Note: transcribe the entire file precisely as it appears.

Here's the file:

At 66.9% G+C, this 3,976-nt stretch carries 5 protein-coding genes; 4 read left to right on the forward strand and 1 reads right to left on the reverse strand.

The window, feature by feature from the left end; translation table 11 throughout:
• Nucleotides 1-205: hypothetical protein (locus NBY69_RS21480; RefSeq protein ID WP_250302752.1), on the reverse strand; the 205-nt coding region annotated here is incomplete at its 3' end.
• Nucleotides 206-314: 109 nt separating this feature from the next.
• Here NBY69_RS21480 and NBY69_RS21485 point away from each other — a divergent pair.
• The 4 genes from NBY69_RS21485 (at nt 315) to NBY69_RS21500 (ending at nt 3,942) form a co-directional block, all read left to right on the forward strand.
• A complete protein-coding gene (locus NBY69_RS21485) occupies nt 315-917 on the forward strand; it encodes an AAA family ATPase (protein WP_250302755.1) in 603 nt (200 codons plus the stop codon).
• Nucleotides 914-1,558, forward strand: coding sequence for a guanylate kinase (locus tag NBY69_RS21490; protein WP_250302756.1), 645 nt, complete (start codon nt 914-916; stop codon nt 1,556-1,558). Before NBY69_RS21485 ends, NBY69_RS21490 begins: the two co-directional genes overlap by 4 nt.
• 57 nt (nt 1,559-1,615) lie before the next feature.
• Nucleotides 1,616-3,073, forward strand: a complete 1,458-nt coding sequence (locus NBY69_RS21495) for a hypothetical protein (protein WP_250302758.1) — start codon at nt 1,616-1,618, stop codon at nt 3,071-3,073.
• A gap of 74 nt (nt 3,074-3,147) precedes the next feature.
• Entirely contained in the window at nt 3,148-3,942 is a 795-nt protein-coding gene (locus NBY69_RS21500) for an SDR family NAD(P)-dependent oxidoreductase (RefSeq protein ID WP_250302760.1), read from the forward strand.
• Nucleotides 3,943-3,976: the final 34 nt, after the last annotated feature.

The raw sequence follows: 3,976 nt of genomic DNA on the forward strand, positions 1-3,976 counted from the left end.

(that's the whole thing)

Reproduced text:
At 66.9% G+C, this 3,976-nt stretch carries 5 protein-coding genes; 4 read left to right on the forward strand and 1 reads right to left on the reverse strand.

The window, feature by feature from the left end; translation table 11 throughout:
• Nucleotides 1-205: hypothetical protein (locus NBY69_RS21480; RefSeq protein ID WP_250302752.1), on the reverse strand; the 205-nt coding region annotated here is incomplete at its 3' end.
• Nucleotides 206-314: 109 nt separating this feature from the next.
• Here NBY69_RS21480 and NBY69_RS21485 point away from each other — a divergent pair.
• The 4 genes from NBY69_RS21485 (at nt 315) to NBY69_RS21500 (ending at nt 3,942) form a co-directional block, all read left to right on the forward strand.
• A complete protein-coding gene (locus NBY69_RS21485) occupies nt 315-917 on the forward strand; it encodes an AAA family ATPase (protein WP_250302755.1) in 603 nt (200 codons plus the stop codon).
• Nucleotides 914-1,558, forward strand: coding sequence for a guanylate kinase (locus tag NBY69_RS21490; protein WP_250302756.1), 645 nt, complete (start codon nt 914-916; stop codon nt 1,556-1,558). Before NBY69_RS21485 ends, NBY69_RS21490 begins: the two co-directional genes overlap by 4 nt.
• 57 nt (nt 1,559-1,615) lie before the next feature.
• Nucleotides 1,616-3,073, forward strand: a complete 1,458-nt coding sequence (locus NBY69_RS21495) for a hypothetical protein (protein WP_250302758.1) — start codon at nt 1,616-1,618, stop codon at nt 3,071-3,073.
• A gap of 74 nt (nt 3,074-3,147) precedes the next feature.
• Entirely contained in the window at nt 3,148-3,942 is a 795-nt protein-coding gene (locus NBY69_RS21500) for an SDR family NAD(P)-dependent oxidoreductase (RefSeq protein ID WP_250302760.1), read from the forward strand.
• Nucleotides 3,943-3,976: the final 34 nt, after the last annotated feature.

The raw sequence follows: 3,976 nt of genomic DNA on the forward strand, positions 1-3,976 counted from the left end.